A Hybrid Formulation for EMC/EMI Problems of Metallic Enclosures with Apertures

Makiche Josiah Kipngetich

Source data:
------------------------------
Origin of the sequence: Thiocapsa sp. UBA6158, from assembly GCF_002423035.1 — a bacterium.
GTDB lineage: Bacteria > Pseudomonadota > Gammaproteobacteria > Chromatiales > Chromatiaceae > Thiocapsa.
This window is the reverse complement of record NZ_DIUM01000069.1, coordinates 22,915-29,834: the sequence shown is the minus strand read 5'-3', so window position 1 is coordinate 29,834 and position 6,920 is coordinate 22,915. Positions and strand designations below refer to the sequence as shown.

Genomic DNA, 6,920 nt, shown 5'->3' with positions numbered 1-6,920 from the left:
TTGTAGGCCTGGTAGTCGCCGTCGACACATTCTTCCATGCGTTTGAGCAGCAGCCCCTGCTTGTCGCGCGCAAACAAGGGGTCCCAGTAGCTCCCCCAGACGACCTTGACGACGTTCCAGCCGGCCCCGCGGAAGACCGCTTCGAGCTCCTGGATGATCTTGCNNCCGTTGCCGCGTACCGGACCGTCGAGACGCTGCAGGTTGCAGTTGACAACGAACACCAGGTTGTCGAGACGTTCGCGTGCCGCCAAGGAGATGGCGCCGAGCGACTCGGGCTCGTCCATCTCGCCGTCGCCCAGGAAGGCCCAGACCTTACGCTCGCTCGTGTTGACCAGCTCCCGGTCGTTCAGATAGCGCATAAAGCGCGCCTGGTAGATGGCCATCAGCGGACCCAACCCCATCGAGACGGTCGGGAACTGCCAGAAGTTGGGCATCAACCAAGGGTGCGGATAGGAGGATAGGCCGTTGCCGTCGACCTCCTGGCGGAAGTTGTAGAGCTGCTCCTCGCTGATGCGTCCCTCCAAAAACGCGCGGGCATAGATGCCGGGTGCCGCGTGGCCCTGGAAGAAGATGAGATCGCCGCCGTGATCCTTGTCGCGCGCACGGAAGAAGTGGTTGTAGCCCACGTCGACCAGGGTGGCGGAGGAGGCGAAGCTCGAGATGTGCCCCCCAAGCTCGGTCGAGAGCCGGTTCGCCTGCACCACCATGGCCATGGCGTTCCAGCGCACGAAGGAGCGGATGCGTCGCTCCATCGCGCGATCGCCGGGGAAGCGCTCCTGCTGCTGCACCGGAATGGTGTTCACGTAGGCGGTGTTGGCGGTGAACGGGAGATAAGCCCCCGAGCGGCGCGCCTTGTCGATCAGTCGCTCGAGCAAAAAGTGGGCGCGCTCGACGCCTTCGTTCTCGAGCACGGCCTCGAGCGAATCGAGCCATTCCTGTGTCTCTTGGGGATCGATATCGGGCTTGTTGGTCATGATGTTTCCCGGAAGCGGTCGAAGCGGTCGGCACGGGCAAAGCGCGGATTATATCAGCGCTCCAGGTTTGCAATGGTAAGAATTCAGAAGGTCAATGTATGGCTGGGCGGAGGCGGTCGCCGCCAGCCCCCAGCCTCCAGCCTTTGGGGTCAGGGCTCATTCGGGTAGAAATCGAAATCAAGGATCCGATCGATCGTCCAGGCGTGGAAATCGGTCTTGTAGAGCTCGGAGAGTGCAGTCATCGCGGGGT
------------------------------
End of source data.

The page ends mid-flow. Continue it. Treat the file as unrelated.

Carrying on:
The fast current transients which characterize the operation of high speed switching electronic devices cause undesirable electromagnetic emissions to be generated. These unwanted emissions can interfere with the operation of other electronic devices or biological bodies constituting the broader problem known as electromagnetic compatibility (EMC). On the other hand, the fast switching devices can produce, in particular, radiation emissions from their sources that interfere with electric circuits/systems leading to Electromagnetic Interference (EMI). Presently, regulations have been established to ensure that all electronic devices adhere to set standards regarding the emissions levels to mitigate EMC problems. Over the years, many approaches have been adopted to limit the level of EMI. These include structural-like, such as shielding enclosures and covering-like such as covering coatings and conducting paints. Although new techniques continue to appear, shielding enclosures have stood out as the most preferred option for most problems encountered in EMC engineering. This is because with this method, the shielding system is isolated from the functional part of the product thereby affording flexibility in shield design. The enclosures normally have various apertures for ventilation, cabling and display purposes. The apertures adversely affect the ability of the enclosure to provide the required electromagnetic shielding. It is for this reason that the design of shielding enclosures has taken a prominent role in EMC analysis and electronic system design.3In this work a hybrid Method-of-Moments/Finite-Difference-Time-Domain (MoM/FDTD) formulation for the analysis of metallic enclosures with apertures is developed. The equivalence principle is used to divide the problem into two electromagnetically separate regions each of which is treated separately. The induced aperture magnetic currents are obtained via a MoM solution of the magnetic field integral equation (MFIE) using the generalized network formulation and triangular patch modeling. The computed magnetic current is directly incorporated into FDTD formulations as a source to determine the fields in the interior of the enclosure. The formulations are implemented in a computer code and used to analyze a typical problem of a rectangular enclosure with an aperture. The results are validated using data available in literature. The proposed method has the advantage that it is more adaptable to a wide range of enclosure problems compared to other techniques. Keywords: Electromagnetic shielding, Shielding effectiveness, metallic enclosures, method of moments, finite difference time domain, EMI/EMC.


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